“What is the difference between ‘creator’ and ‘craftsman’? The one who creates bestows being itself, he brings something out of nothing—ex nihilo sui et subiecti, as the Latin puts it—and this, in the strict sense, is a mode of operation which belongs to the Almighty alone. The craftsman, by contrast, uses something that already exists, to which he gives form and meaning. This is the mode of operation peculiar to man as made in the image of God. In fact, after saying that God created man and woman ‘in his image’ (cf. Gn 1:27), the Bible adds that he entrusted to them the task of dominating the earth (cf. Gn 1:28). This was the last day of creation (cf. Gn 1:28-31). On the previous days, marking as it were the rhythm of the birth of the cosmos, Yahweh had created the universe. Finally he created the human being, the noblest fruit of his design, to whom he subjected the visible world as a vast field in which human inventiveness might assert itself.

God therefore called man into existence, committing to him the craftsman’s task. Through his ‘artistic creativity’ man appears more than ever ‘in the image of God,’ and he accomplishes this task above all in shaping the wondrous ‘material’ of his own humanity and then exercising creative dominion over the universe which surrounds him. With loving regard, the divine Artist passes on to the human artist a spark of his own surpassing wisdom, calling him to share in his creative power. Obviously, this is a sharing which leaves intact the infinite distance between the Creator and the creature, as Cardinal Nicholas of Cusa made clear: ‘Creative art, which it is the soul’s good fortune to entertain, is not to be identified with that essential art which is God himself, but is only a communication of it and a share in it.’

That is why artists, the more conscious they are of their ‘gift,’ are led all the more to see themselves and the whole of creation with eyes able to contemplate and give thanks, and to raise to God a hymn of praise. This is the only way for them to come to a full understanding of themselves, their vocation and their mission.”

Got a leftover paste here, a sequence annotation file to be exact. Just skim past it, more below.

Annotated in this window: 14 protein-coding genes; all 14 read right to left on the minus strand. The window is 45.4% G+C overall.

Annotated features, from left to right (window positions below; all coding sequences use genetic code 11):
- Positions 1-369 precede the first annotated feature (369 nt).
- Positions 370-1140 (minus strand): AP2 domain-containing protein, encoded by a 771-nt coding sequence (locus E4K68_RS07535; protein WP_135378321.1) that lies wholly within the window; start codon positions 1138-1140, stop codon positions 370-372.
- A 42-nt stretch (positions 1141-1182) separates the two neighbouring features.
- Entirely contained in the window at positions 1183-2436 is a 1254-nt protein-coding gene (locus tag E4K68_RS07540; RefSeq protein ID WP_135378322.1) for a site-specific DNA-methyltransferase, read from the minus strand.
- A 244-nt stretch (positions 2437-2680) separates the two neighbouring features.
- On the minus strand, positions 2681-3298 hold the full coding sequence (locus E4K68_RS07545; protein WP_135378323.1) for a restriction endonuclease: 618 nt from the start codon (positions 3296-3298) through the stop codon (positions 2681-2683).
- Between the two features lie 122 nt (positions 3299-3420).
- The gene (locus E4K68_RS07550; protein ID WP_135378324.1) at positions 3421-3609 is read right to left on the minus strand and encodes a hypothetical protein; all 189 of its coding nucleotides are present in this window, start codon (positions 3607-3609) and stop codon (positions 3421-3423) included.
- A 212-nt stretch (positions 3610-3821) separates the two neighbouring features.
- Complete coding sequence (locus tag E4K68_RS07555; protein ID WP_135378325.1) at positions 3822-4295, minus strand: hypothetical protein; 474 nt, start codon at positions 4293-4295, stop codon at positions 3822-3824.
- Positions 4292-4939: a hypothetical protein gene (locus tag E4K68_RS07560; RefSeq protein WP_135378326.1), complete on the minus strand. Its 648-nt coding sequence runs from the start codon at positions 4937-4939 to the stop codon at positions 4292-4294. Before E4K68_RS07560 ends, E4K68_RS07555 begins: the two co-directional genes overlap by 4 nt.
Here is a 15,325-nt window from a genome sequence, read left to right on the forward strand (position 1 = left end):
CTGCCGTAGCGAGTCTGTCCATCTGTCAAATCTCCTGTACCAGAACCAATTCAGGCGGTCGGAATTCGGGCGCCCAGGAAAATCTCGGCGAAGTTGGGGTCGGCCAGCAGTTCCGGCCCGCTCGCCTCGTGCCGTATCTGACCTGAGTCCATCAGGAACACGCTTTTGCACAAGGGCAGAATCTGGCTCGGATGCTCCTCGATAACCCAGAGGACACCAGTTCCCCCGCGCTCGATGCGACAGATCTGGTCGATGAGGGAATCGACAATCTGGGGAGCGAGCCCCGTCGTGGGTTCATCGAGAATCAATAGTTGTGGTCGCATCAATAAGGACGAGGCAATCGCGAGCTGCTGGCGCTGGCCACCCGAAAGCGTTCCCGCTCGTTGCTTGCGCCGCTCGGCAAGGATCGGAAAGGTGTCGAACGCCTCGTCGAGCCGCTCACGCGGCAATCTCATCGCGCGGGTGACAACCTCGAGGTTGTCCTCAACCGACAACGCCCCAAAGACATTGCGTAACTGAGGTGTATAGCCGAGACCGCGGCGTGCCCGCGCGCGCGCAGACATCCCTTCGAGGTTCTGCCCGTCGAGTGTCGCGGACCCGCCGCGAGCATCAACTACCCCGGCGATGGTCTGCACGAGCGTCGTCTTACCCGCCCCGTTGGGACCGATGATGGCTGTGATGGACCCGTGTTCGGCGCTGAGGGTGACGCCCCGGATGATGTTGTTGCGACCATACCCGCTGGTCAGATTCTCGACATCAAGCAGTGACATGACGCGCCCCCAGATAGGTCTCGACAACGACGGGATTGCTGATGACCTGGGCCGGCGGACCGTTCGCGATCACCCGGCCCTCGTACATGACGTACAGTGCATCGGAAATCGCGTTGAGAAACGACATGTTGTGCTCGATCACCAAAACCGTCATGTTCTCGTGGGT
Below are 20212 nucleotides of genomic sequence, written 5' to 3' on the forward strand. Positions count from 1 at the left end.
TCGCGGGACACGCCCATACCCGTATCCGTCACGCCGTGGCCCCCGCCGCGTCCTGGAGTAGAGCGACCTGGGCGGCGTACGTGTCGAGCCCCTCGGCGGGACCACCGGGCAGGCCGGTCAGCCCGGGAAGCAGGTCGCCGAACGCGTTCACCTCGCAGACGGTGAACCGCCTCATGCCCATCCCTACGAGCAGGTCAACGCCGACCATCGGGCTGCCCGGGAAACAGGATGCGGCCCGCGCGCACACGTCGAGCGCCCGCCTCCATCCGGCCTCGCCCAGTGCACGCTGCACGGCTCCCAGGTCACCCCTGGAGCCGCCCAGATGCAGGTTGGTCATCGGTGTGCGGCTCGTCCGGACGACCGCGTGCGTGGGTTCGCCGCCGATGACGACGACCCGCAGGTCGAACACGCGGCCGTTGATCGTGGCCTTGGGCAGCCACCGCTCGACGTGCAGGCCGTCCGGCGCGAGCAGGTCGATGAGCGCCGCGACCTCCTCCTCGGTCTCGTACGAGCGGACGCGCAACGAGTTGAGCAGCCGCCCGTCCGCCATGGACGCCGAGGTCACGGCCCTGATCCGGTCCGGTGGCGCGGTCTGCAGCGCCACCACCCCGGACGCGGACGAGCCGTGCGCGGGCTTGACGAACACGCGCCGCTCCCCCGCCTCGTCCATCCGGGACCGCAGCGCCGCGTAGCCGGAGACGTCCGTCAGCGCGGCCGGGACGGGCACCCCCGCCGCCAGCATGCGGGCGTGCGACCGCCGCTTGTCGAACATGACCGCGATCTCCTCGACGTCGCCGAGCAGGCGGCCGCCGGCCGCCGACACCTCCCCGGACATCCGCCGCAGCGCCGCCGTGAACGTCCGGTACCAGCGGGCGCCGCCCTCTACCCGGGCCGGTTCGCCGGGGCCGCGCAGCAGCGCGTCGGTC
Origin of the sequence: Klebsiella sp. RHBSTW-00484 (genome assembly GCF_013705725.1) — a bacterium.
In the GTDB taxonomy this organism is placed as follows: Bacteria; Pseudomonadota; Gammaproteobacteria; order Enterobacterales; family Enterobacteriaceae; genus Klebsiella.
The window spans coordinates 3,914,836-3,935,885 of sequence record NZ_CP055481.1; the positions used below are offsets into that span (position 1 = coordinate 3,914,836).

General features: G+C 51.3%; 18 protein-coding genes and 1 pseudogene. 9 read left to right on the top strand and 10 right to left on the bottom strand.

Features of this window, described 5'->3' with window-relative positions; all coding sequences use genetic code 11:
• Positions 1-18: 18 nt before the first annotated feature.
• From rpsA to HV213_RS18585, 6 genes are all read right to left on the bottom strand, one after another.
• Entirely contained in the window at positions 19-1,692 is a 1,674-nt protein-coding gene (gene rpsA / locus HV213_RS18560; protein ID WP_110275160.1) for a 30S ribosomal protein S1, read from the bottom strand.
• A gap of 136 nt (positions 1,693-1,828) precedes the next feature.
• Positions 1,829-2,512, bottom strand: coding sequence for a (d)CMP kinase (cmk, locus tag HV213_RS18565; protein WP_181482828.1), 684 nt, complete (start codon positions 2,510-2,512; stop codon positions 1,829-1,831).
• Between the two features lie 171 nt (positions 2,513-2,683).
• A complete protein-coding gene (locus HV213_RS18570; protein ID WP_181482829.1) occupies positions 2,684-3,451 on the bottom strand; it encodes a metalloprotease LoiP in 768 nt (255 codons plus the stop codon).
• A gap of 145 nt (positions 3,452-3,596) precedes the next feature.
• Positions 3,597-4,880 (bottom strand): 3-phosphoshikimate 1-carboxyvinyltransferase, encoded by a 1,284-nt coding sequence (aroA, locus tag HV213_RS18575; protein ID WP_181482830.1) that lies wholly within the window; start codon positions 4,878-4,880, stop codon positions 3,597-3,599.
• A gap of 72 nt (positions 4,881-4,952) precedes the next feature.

Once again, we see the close ties, the analogies, between Divine creativity, everyday experience, and the special gift of the artist.

Literature and the imagination are not luxuries. They are necessities.

I’d like to leave you with an example of John Paul II putting all of these together in an excerpt from his Roman Triptych. The pope’s poem is a meditation upon Michelangelo’s Sistine Chapel and our need for artists to help us see God’s workings more clearly in special events and in everyday experiences.


It is here, at the feet of this marvellous Sistine profusion of colour that the Cardinals gather—

a community responsible for the legacy of the keys of the Kingdom.

They come right here.

And once more Michelangelo wraps them in his vision.

“In Him we live and move and have our being

Who is He?

Look, here the creating hand of the Almighty Ancient One, turned towards Adam….

In the beginning God created….

He, the all-seeing One….

The Sistine painting will then speak with the Word of the Lord:

Tu es Petrus—as Simon, the son of Jonah, heard.

“To you I will give the keys of the Kingdom”.

Those to whom the care of the legacy of the keys has been entrusted

gather here, allowing themselves to be enfolded by the Sistine’s colours,

by the vision left to us by Michelangelo—

so it was in August, and then in October of the memorable year of the two Conclaves,

and so it will be again, when the need arises

after my death.

Michelangelo’s vision must then speak to them.

“Con-clave”: a joint concern for the legacy of the keys of the Kingdom.

They will find themselves between the Beginning and the End,

between the Day of Creation and the Day of Judgment.

It is given to man once to die and after that the judgment!

A final clarity and light.

The clarity of the events—

The clarity of consciences—

It is necessary that during the Conclave, Michelangelo teach them—

Do not forget: Omnia nuda et aperta sunt ante oculos Eius.

You who see all—point to him!

He will point him out….